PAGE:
• If the contribution from your property exceeds the allowable charitable deduction limits, the deduction may be carried forward for five years.

What/How: Often our real estate holdings, be it our house, a second home or investment property, are a significant part of our net worth. Gifts of real estate, therefore, can enable us to make significant contributions. Each piece of property and its unique circumstances need to be reviewed to determine the suitability of the property as a gift. Generally speaking, a rule of thumb is that an acceptable piece of property is one that can be readily sold.

There are many ways to donate property. It can be an outright gift, a retained life estate, or placed in a trust.


Eileen and her husband, Paul, enjoyed their house. They had raised their three children there and had many family memories. But after Paul passed away suddenly, Eileen began to find that the old house was a burden. Without Paul to take care of things and with their children involved in their own families miles away, it seemed that the house was too big, too old and even a bit lonely.

Eileen: "Paul always said that I was the solid one. If there was a decision to be made I could get to the bottom line pretty quickly. Well, the bottom line was that I needed to make a change for a number of reasons. I decided to move into a smaller place in town, easier to take care of and one that was part of a neighborhood where I could make some new friends and be a part of activities and things. And where my grandchildren could still come and visit."

"Paul and I had talked about what to do when we got to this stage in our lives. I just thought Paul would be here with me, but that wasn't to be. We had planned and knew I would have enough money to live comfortably. Initially we thought I'd need the money from the sale of the house, but I really don't."

"My advisor went over the numbers with me. If we sold it, there would be a large capital gain and taxes to pay. But by putting the house in a trust that then sells it, I avoided having to recognize the taxable capital gain right away. The trust takes all the money from the sale of the house and invests it, and I get the income from the trust for life. Then, an organization that is doing great things will receive the remainder of the trust and that will even save some estate taxes."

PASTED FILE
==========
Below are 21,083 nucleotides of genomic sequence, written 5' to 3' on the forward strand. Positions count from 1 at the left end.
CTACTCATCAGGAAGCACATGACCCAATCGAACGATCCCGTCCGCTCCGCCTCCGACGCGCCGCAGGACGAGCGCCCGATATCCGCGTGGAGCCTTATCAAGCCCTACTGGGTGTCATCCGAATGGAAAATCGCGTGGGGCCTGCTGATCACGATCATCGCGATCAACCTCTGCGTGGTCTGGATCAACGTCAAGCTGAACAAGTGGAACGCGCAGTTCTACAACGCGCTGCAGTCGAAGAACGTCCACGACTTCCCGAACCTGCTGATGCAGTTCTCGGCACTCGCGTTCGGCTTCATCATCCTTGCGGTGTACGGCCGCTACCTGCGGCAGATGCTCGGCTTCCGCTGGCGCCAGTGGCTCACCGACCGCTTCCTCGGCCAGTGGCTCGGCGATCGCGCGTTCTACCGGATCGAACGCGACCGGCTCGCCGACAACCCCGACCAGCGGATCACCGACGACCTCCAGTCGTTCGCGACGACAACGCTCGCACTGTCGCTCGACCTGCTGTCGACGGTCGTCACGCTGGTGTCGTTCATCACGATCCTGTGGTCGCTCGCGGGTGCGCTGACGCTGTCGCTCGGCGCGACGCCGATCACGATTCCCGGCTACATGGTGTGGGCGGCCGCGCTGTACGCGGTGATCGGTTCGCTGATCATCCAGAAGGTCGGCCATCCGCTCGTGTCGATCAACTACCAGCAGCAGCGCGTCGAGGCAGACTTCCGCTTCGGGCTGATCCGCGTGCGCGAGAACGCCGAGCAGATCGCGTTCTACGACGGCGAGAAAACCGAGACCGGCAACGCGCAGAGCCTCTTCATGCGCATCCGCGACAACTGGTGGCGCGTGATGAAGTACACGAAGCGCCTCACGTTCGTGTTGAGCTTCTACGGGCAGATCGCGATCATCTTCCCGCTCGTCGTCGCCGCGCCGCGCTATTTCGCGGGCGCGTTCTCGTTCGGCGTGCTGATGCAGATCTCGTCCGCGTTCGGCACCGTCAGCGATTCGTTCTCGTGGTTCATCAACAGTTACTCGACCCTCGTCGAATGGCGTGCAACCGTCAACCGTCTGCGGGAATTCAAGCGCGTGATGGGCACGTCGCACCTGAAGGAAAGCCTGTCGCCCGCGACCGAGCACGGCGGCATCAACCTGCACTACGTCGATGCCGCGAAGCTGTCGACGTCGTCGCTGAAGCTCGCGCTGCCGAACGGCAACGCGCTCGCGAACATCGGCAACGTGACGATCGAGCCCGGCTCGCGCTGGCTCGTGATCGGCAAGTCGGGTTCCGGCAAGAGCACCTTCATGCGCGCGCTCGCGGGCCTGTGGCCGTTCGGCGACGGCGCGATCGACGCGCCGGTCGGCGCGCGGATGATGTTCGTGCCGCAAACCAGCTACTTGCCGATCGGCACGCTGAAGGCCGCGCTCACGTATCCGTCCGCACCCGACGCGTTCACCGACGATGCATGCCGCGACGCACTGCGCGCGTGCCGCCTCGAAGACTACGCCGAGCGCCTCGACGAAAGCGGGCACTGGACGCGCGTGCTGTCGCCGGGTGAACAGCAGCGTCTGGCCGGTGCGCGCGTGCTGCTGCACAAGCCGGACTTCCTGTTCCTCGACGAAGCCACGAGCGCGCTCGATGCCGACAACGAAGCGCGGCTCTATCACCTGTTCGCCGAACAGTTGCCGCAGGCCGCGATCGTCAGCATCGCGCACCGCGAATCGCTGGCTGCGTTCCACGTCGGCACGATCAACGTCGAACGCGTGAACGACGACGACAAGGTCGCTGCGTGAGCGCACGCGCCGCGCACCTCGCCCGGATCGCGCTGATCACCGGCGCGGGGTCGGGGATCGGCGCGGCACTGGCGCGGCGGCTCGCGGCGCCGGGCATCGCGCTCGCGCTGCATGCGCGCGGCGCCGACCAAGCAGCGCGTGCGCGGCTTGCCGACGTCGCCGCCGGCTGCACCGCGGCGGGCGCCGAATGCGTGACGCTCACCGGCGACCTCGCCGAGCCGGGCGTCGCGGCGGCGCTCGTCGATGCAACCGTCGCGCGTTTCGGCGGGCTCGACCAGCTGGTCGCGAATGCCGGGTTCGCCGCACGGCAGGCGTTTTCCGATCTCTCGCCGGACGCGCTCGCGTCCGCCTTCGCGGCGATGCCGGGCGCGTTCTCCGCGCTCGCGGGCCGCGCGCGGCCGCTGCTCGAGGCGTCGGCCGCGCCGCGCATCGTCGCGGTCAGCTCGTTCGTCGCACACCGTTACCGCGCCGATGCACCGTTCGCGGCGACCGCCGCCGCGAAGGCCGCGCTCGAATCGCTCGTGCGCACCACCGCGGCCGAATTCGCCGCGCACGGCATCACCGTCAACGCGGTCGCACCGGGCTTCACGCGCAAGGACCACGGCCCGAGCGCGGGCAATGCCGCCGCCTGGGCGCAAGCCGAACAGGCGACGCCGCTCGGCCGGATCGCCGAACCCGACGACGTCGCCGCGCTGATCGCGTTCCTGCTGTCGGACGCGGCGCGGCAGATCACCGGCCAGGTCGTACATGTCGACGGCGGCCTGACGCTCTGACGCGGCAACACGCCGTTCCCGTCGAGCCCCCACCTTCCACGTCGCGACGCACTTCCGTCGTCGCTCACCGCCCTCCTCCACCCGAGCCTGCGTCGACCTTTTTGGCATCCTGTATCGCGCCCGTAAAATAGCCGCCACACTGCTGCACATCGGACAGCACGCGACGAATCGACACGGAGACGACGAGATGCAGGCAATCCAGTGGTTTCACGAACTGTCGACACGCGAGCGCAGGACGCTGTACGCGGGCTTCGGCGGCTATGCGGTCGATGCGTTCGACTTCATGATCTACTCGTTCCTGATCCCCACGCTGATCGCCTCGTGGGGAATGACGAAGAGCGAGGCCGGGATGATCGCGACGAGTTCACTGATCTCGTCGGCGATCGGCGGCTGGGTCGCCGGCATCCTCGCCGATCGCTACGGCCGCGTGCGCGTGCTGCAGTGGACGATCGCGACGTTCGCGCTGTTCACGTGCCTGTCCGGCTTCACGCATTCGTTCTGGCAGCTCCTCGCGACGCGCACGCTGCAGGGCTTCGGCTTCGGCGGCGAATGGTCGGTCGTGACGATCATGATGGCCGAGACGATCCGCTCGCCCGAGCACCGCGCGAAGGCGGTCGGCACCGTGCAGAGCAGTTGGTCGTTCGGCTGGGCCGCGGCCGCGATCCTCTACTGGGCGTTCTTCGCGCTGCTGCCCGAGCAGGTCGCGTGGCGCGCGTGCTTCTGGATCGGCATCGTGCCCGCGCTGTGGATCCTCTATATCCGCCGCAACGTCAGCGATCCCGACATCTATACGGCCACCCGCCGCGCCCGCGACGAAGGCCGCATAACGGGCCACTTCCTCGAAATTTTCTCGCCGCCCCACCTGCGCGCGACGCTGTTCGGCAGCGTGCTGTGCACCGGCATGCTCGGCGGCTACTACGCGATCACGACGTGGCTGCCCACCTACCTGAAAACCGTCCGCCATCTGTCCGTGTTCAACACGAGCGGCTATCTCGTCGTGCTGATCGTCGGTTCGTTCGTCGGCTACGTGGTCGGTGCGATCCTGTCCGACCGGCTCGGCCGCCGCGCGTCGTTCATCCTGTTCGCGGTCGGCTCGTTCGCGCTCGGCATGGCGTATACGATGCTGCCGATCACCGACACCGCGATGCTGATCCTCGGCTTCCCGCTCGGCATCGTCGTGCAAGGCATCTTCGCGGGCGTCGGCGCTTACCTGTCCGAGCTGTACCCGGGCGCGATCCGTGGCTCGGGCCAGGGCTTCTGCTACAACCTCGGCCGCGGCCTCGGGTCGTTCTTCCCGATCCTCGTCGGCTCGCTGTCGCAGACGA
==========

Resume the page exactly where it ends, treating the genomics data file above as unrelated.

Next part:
Gifts of Retirement Assets

Goal: Avoid the twofold taxation on IRA or other employee benefit plans
Benefit: Lets you leave your family other assets that carry less tax liability

Contributions to retirement plans can provide an excellent opportunity for growth as they are invested tax-free. The earnings are taxed when they are withdrawn, but this has allowed more dollars to be invested for more growth. Additional savings can occur if the recipient is in a lower tax bracket when the funds are withdrawn (for example, during retirement) than when the investments were growing.

Norman and Ruth had put some of their savings into the stock market. They were also employed by companies that had 401k plans. They kept investing and the value of their plans kept growing. They had long been active in charitable giving; one of their first charitable gifts had been a gift of appreciated stock. Over the years, their tax-sheltered retirement plans grew beyond their expectations and they rolled them into IRAs.

While meeting with their attorney to review their overall financial plans and ensure they had set up our affairs to best suit their needs, the attorney suggested they consider making a charity a partial beneficiary, knowing how much they enjoyed helping others.

In this type of scenario, careful planning concerning the withdrawals from retirement funds needs to be done. Not only is there a potential income tax burden, but if there is a balance in your retirement account at your death, there may be estate taxes as well. Estimates are that taxes could eat up as much as 70-75% of retirement assets under certain circumstances.

Using qualified retirement plan funds is an excellent source of assets to fund bequests. By designating Linn-Benton Community College Foundation as a beneficiary (or a contingent beneficiary after the death of a spouse - see sample bequest language) funds pass to the LBCC Foundation free of taxes. It is possible to set up the beneficiary as the recipient of the entire remaining funds in the account or establish a percentage to fund the bequest.